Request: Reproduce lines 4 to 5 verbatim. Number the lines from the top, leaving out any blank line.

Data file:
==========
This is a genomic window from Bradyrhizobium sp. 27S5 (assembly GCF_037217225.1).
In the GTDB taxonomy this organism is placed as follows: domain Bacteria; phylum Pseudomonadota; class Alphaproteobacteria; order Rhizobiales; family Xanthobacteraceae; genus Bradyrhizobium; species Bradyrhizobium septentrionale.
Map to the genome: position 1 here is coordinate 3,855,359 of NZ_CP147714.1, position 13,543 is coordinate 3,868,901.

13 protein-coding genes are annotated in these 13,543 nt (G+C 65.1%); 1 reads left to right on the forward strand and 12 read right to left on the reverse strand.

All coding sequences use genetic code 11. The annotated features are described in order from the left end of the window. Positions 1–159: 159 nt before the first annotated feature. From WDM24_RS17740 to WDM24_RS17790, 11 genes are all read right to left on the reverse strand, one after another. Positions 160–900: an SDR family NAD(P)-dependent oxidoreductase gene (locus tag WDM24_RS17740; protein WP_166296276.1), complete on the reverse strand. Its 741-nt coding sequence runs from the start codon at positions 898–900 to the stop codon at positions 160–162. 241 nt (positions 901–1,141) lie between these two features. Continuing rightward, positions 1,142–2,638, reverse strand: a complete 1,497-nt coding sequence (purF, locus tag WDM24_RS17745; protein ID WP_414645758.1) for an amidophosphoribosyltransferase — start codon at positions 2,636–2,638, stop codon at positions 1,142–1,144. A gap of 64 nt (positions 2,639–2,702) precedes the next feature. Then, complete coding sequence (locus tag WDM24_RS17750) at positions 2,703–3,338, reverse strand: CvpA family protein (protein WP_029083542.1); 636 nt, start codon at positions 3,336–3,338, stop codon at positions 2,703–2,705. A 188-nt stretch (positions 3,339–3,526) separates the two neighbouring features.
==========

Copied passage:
13 protein-coding genes are annotated in these 13,543 nt (G+C 65.1%); 1 reads left to right on the forward strand and 12 read right to left on the reverse strand.

All coding sequences use genetic code 11. The annotated features are described in order from the left end of the window. Positions 1–159: 159 nt before the first annotated feature. From WDM24_RS17740 to WDM24_RS17790, 11 genes are all read right to left on the reverse strand, one after another. Positions 160–900: an SDR family NAD(P)-dependent oxidoreductase gene (locus tag WDM24_RS17740; protein WP_166296276.1), complete on the reverse strand. Its 741-nt coding sequence runs from the start codon at positions 898–900 to the stop codon at positions 160–162. 241 nt (positions 901–1,141) lie between these two features. Continuing rightward, positions 1,142–2,638, reverse strand: a complete 1,497-nt coding sequence (purF, locus tag WDM24_RS17745; protein ID WP_414645758.1) for an amidophosphoribosyltransferase — start codon at positions 2,636–2,638, stop codon at positions 1,142–1,144. A gap of 64 nt (positions 2,639–2,702) precedes the next feature. Then, complete coding sequence (locus tag WDM24_RS17750) at positions 2,703–3,338, reverse strand: CvpA family protein (protein WP_029083542.1); 636 nt, start codon at positions 3,336–3,338, stop codon at positions 2,703–2,705. A 188-nt stretch (positions 3,339–3,526) separates the two neighbouring features.